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Drilling Down Newsletter - February 2001 - Analytical CRM, ROI of Branding

In this issue:
#  Best of the Best Customer Retention Links -
    *** Alert: These expire soon!
#  New Article: Macro versus Micro
    Analytical Approach to CRM
#  Small Business Script(s) Project
#  Questions from fellow Drillers:
    ROI Runs Smack into Branding Head-On

Hi again Folks, Jim Novo here.  
Let's do some Drillin'!

Customer Retention Links

The following are must read articles on measuring  and managing customer retention.  Their "free status" on the DM News website expires 30 days after the publication date listed.  If you don't read them by then, you'll have to pay $25 to read them in the DM News archives.  Note: I provide links to many more articles like these as they become available on the Drilling Down site.  If you don't want to miss any of them, you might want to check this page weekly for updates to the article links: 


By the way, the new publishing implementation at the DM News web site creates URL's so darn long they get all broken up in the newsletter, so I have to "link to the link" on my site to get you a clickable  link.  Sorry for the "doubleclick."

*** Alert ***
The links below expire very soon!  Perhaps I will send them bi-weekly (just links, not the newsletter) to make sure you always have enough time to read them.  Care to comment on that idea? Use this link

Note to web site visitors: These links may have expired by the time you read this.  You can get these " must read" links e-mailed to you each month 2 weeks before they expire by subscribing to the newsletter.

* Handling Missing Data Problems
January 29, 2001   DM News
A rarely discussed and somewhat gnarly subject, all budding database marketers need to know this stuff.  It's a huge problem when you rely on self-reported customer demographics and you have lots of "gaps" in your data.  If you were using behavior for profiling instead of demos, you wouldn't have any gaps; either the customer has activity or doesn't...

* Use CRM to Build Exit Barriers
January 29, 2001   DM News
This is an advanced idea for most people, but the "next level" of customer retention programs does involve building barriers, and there is no better way to do it than through behavioral segmentation.  Changes in behavior are the LifeCycle "triggers" used to put up the barriers - the right product, the right offer, at the right time.

New Article: Macro versus Micro
Analytical Approach to CRM

The CRM-oriented topics seem pretty popular, judging by page views on the site.  Figures, it's the hot acronym, for now.  Me?  The front-end stuff that really _is_ new - Sales Force Automation, the "unified" service center integrating the telephone and e-mail - very cool.  On the back end, the customer analytics and campaign management side, it just sounds like plain old database marketing with fancier machines and software to me.  Just because you have the capability to micro-segment a population to death doesn't mean you should do it or this approach will be effective or profitable.  Read more about this topic in a new article:


This "over-targeting" idea is the underlying theme of my upcoming speech, "CRM Rules You Can Really Use."  I'll be speaking at the Thunder Lizard Web Marketing 2001 conference in Monterey, CA March 12-14.  The plan is to be around for the whole conference, so if you're going to be there, let's toss around your high ROI marketing questions!  You don't have to go to a conference to get questions answered though; just send them to me.

Small Business Script(s) Project

This is a longshot given who subscribes to this newsletter ( a lot more corporate big shots than I originally imagined - hey, OK by me), but I'll give it a try.

Small business people are just dying to have some pre-packaged tools to help them implement some basic customer retention methods.  I thought my customer database creation and customer scoring software (free with the book) would do the trick, but it ends up they're worse off in the transaction management area than I thought.

They do OK with purchase tracking (usually Excel or Access) but many don't have and can't figure out how to implement the cookie management process needed to track page views properly.  I'd like to provide a free .cgi script (probably Perl, PHP, or Miva) that would:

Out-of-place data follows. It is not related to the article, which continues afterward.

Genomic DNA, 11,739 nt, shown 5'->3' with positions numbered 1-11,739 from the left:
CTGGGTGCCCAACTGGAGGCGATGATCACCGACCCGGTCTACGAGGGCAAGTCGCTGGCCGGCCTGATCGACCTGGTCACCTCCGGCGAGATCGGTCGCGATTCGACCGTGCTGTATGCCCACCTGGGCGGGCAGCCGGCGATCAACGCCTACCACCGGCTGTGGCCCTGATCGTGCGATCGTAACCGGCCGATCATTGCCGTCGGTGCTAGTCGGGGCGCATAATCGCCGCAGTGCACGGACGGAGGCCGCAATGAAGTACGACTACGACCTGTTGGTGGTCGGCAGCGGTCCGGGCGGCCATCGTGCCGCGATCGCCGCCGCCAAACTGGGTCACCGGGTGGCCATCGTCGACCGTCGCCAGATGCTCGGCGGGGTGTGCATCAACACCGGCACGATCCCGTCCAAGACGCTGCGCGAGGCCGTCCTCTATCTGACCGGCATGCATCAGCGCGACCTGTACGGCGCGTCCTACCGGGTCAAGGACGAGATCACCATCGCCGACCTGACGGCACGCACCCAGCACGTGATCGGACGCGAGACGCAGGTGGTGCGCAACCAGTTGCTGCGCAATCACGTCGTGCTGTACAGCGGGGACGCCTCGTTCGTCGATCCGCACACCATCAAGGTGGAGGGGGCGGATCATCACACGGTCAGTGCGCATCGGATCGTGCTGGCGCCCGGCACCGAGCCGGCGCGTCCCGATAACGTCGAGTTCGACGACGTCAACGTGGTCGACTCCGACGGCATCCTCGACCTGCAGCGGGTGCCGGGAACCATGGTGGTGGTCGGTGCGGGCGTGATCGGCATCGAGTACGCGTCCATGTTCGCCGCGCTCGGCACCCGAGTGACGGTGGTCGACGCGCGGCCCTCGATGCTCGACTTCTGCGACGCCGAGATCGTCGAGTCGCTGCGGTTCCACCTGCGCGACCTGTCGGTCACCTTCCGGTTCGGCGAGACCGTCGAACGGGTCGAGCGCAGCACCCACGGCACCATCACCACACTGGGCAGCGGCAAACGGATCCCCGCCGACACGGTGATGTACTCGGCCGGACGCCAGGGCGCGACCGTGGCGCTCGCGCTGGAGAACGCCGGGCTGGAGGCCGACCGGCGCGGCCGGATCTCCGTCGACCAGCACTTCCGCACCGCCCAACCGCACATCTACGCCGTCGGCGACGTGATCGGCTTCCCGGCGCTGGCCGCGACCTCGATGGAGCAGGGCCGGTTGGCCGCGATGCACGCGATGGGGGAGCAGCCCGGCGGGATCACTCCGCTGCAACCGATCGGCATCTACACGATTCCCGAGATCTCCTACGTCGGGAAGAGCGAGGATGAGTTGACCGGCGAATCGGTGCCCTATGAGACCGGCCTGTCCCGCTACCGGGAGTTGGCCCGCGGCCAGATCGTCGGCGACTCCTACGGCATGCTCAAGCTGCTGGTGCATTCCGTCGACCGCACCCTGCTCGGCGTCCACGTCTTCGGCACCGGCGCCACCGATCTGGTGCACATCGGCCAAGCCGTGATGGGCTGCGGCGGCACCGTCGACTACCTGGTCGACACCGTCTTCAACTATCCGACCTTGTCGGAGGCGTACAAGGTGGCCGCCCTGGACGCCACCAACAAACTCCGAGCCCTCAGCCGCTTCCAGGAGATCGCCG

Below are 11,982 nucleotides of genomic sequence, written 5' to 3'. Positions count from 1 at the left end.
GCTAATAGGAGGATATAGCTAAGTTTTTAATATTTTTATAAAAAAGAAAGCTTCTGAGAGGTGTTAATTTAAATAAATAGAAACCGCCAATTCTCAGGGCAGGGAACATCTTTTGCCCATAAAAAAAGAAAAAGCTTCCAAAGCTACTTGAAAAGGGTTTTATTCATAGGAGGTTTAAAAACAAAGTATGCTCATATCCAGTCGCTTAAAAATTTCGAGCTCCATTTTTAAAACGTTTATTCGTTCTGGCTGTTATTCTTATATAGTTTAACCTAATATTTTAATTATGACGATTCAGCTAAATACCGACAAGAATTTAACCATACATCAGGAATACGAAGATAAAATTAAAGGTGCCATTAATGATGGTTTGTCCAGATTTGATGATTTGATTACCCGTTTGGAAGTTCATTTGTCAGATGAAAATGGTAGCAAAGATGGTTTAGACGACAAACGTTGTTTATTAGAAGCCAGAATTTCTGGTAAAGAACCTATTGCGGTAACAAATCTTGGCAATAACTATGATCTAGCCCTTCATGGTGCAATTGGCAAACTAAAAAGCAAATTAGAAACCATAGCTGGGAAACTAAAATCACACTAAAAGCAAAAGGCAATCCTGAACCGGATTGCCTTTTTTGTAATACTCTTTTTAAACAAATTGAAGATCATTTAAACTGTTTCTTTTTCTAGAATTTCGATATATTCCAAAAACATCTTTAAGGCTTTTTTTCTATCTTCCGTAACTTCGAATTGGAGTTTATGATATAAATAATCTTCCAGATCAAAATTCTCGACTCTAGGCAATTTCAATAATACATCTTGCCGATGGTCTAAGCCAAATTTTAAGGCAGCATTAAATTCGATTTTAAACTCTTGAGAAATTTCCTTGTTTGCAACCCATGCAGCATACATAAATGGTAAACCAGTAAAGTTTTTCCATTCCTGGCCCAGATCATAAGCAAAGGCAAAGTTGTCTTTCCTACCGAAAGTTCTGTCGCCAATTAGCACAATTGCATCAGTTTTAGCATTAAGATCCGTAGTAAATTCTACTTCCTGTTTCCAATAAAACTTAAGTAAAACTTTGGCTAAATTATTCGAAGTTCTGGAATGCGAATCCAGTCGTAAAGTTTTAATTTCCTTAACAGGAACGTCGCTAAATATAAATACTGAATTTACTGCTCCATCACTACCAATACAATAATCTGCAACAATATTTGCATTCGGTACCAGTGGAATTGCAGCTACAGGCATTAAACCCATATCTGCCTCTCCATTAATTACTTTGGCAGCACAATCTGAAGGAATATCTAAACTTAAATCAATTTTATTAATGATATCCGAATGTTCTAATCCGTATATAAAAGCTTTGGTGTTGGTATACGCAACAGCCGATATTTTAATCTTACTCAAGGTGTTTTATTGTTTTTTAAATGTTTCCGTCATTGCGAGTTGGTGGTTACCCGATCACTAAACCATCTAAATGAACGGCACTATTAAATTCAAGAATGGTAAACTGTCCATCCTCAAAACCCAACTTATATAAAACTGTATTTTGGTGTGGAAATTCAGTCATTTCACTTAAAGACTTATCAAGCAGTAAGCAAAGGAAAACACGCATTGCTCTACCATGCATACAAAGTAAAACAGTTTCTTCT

* Create a cookie with a sequential or random customer ID number

* Store in the cookie the first page URL visited, (entry page), referring domain for this first page visited and date of first visit, the last visit date, and the total pages viewed across all visits (the Drilling Down RF customer scoring parameters for page views).

* Update this information in a simple database that could be imported by Excel or Access.

I think this isn't very difficult; there are similar scripts around, but none that provide all the pieces needed.  Anybody out there who can write this script or who can suggest other resources?  It would be a free download, available on my site and anywhere else people wanted to post it.  Hey, you could become semi-famous, and maybe even make a buck or two (there is a long term motive lurking behind this project).   Drop me an e-mail if you or someone you know is interested.

Questions from Fellow Drillers

Speaking of questions, you folks are starting to toss in some real zingers.  We've moved on from the "How do I calculate Lifetime Value" stuff to some real mind benders, and this month's featured question is a heck of an example.  Speaking of questions, I always hide the identities of any organizations or people involved, so don't be afraid to send them on in.   Help yourself, and help others as well!

Branding is a much misunderstood topic and it's beat to death in the forums and trades.  I pretty much run in the other direction when it comes up, because I'm a numbers kind of guy and the branders out there never seem to have any numbers to back up their position.  That said, there _are_ ways to quantify branding....

Q.  Jim,  I send a monthly corporate custom-published magazine (content mix of product and broader lifestyle interests) via email to my house e-mail list - how do I measure ROI on what is a purely brand loyalty vehicle?

A:  Thanks for sending in such an easy question - Geesh Louise, doesn't anybody have easy ones any more?

I assume you believe over the longer run, those receiving the magazine will either convert to customers, increase their level of business with you, or bring business to you through referrals.

If you have new business "source tracking" in place (where did the business come from?), it should be fairly easy to determine if the business came from someone who is receiving the magazine, or from someone not on the magazine list.  Assuming you are also able to track where the non-magazine business comes from, you can look at expenses versus business generated and find out if the magazine is at least as efficient as other ways of generating business.